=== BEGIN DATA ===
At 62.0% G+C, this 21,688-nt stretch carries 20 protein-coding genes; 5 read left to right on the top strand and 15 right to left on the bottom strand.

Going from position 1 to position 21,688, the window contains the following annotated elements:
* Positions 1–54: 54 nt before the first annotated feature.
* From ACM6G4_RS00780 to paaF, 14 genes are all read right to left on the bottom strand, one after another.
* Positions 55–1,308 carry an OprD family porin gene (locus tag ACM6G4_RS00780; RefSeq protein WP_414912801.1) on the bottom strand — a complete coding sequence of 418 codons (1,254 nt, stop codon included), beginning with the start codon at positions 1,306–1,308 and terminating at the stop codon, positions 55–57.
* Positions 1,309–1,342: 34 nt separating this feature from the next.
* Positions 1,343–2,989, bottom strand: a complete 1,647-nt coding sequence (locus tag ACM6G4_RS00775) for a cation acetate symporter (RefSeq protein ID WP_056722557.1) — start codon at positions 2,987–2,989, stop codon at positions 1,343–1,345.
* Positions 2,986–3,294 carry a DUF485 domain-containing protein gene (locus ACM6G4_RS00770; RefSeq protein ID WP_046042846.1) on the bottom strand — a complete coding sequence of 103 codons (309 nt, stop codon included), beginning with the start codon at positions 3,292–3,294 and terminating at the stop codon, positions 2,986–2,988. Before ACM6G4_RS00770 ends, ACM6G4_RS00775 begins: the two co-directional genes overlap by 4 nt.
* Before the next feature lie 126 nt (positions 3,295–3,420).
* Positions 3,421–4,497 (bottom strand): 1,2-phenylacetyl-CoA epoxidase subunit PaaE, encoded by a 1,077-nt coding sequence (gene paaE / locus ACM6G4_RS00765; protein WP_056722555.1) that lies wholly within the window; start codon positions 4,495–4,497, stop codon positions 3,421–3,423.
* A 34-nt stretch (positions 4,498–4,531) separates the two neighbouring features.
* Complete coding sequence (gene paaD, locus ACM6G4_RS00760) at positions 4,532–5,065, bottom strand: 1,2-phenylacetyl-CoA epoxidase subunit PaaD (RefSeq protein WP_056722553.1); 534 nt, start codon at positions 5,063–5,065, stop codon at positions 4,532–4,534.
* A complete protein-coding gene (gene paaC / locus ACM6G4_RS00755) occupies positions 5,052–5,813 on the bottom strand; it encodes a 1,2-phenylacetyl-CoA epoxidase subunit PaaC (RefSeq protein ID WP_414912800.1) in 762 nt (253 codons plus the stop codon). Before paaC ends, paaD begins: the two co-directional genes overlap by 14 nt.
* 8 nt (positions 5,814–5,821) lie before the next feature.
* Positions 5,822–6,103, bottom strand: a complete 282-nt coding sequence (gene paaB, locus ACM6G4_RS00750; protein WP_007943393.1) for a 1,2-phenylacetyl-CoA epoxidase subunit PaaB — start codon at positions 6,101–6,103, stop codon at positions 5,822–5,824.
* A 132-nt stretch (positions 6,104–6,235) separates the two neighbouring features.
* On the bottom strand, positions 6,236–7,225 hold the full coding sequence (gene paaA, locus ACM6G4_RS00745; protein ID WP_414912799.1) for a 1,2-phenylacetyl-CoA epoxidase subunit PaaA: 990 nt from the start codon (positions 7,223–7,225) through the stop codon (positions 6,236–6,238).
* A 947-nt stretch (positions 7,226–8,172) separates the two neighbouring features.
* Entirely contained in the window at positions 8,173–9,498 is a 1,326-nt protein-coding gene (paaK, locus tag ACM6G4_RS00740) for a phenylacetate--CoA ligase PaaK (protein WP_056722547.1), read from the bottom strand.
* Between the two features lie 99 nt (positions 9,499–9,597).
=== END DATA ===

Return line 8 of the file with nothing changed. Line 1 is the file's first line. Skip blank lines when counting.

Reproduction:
* Positions 2,986–3,294 carry a DUF485 domain-containing protein gene (locus ACM6G4_RS00770; RefSeq protein ID WP_046042846.1) on the bottom strand — a complete coding sequence of 103 codons (309 nt, stop codon included), beginning with the start codon at positions 3,292–3,294 and terminating at the stop codon, positions 2,986–2,988. Before ACM6G4_RS00770 ends, ACM6G4_RS00775 begins: the two co-directional genes overlap by 4 nt.